Second, EdgelessDB's manifest and verification feature enables exciting new applications like confidential analytics of customer data or trustworthy pooling of data between companies. For instance, one can use the manifest to define that only certain enclaves (identified by their TLS certificates) with certain functionalities, can access the data. This way, one can, for example, build a system where sensitive customer data is protected by EdgelessDB and where only certain privacy-preserving AI training algorithms can run.
EdgelessDB is open-source software, and we provide free Docker images. Running EdgelessDB on enclave-enabled Intel SGX VMs in Azure only requires a single command:
docker run -p3306:3306 -p8080:8080 --privileged -v /dev/sgx:/dev/sgx -t ghcr.io/edgelesssys/edgelessdb-sgx-1gb
Once it runs, EdgelessDB looks and feels just like a normal MySQL-compatible database. You can use it with your existing MySQL-compatible client software. There are, however, two significant differences:
You can only talk to EdgelessDB over TLS secured connections.
You need to initialize EdgelessDB with a manifest via a REST-API.
The manifest is a simple JSON file that defines the initial state and configuration of an EdgelessDB instance. Here is an example:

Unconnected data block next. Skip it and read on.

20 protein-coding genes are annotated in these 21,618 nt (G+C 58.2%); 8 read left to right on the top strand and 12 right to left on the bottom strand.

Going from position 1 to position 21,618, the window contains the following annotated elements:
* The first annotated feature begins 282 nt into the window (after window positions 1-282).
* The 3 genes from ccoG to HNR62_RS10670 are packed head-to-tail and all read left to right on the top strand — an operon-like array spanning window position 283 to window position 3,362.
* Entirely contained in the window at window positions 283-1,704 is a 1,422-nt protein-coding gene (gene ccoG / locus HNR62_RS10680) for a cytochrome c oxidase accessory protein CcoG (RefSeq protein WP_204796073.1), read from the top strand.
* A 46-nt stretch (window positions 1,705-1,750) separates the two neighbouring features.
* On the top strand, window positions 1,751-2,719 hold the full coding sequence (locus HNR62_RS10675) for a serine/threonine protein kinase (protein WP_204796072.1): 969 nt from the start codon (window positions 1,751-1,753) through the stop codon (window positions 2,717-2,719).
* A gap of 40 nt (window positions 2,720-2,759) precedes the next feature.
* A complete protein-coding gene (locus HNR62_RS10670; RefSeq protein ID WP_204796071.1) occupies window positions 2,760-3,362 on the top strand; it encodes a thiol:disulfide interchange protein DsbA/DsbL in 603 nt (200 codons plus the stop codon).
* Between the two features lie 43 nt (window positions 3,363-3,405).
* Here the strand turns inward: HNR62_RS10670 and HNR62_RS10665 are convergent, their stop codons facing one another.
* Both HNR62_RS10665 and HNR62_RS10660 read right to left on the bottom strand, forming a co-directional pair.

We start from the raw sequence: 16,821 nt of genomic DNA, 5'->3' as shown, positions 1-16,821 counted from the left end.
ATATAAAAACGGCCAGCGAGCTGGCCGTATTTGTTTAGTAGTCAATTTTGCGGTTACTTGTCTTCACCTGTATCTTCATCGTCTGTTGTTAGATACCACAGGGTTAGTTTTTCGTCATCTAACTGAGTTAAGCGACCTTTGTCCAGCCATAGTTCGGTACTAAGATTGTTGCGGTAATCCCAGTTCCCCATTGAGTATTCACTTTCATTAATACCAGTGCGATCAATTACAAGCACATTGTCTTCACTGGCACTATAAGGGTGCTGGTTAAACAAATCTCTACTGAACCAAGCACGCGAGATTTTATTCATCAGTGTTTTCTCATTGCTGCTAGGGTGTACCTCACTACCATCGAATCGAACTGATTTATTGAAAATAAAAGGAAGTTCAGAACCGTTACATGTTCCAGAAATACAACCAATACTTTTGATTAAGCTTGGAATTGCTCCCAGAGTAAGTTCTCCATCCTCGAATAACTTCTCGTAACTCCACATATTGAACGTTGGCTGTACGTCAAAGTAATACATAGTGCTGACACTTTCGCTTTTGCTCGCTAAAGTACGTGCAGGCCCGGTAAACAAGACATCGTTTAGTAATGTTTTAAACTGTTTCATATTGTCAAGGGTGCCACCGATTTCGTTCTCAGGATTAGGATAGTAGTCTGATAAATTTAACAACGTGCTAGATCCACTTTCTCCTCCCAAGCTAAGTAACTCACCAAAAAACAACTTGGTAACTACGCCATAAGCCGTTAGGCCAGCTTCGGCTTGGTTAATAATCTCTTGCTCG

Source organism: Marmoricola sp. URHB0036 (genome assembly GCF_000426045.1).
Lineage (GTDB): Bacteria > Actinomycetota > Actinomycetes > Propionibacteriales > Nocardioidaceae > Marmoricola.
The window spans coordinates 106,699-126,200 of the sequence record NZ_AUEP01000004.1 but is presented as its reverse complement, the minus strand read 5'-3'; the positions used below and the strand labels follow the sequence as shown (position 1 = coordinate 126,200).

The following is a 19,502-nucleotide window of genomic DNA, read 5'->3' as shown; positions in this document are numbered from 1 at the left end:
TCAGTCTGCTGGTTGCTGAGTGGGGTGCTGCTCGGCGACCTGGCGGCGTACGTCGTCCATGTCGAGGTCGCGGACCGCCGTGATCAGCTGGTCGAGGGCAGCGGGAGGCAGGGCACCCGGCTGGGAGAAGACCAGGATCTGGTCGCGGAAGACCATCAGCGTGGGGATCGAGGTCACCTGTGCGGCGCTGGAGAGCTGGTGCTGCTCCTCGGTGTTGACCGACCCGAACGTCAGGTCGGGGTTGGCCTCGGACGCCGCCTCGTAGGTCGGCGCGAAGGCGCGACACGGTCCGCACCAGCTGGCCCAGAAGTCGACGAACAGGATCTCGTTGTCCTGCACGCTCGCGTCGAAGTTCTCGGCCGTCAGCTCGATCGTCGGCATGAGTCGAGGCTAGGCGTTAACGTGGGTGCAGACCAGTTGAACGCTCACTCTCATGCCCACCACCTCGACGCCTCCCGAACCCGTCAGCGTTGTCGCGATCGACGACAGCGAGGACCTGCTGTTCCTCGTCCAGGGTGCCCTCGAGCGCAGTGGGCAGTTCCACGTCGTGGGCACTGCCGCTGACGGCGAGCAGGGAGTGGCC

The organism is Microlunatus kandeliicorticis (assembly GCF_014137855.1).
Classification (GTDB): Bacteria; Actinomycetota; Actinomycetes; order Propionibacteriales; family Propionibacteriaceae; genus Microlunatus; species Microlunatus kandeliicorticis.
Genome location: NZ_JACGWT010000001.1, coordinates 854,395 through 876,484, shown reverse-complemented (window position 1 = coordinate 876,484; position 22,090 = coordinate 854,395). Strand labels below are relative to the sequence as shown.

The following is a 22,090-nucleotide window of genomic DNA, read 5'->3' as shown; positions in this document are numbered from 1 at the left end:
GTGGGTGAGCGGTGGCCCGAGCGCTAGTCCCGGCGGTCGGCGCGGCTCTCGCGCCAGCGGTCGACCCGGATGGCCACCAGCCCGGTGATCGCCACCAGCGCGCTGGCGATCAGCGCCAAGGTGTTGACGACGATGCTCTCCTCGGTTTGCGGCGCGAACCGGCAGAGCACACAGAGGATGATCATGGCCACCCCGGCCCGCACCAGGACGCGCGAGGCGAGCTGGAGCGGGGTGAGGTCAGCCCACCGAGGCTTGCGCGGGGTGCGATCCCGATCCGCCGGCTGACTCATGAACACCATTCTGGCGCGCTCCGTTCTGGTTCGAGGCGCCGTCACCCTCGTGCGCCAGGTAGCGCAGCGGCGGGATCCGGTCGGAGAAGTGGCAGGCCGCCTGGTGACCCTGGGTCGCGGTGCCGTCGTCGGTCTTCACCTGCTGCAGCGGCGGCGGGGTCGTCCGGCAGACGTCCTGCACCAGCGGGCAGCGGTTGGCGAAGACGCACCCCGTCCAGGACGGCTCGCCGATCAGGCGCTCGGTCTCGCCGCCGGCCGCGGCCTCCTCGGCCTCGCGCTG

Here, the manifest creates a database “test” that is readable by a user “reader” and writable by a user “writer”. The manifest also defines a certificate authority (CA) to identify the users. Under “recovery”, the manifest has the public key of the party that can recover the database in case of disaster.
If you are familiar with blockchain, the manifest has some resemblance to a smart contract. It defines who can access the database and how. By leveraging the remote attestation capabilities of secure enclaves, clients can verify the manifest of an EdgelessDB instance.
EdgelessDB shares a lot of code with MariaDB, but instead of using MariaDB’s default storage engine InnoDB, EdgelessDB uses a modified version of RocksDB. RocksDB is a high-performance storage engine developed by Facebook.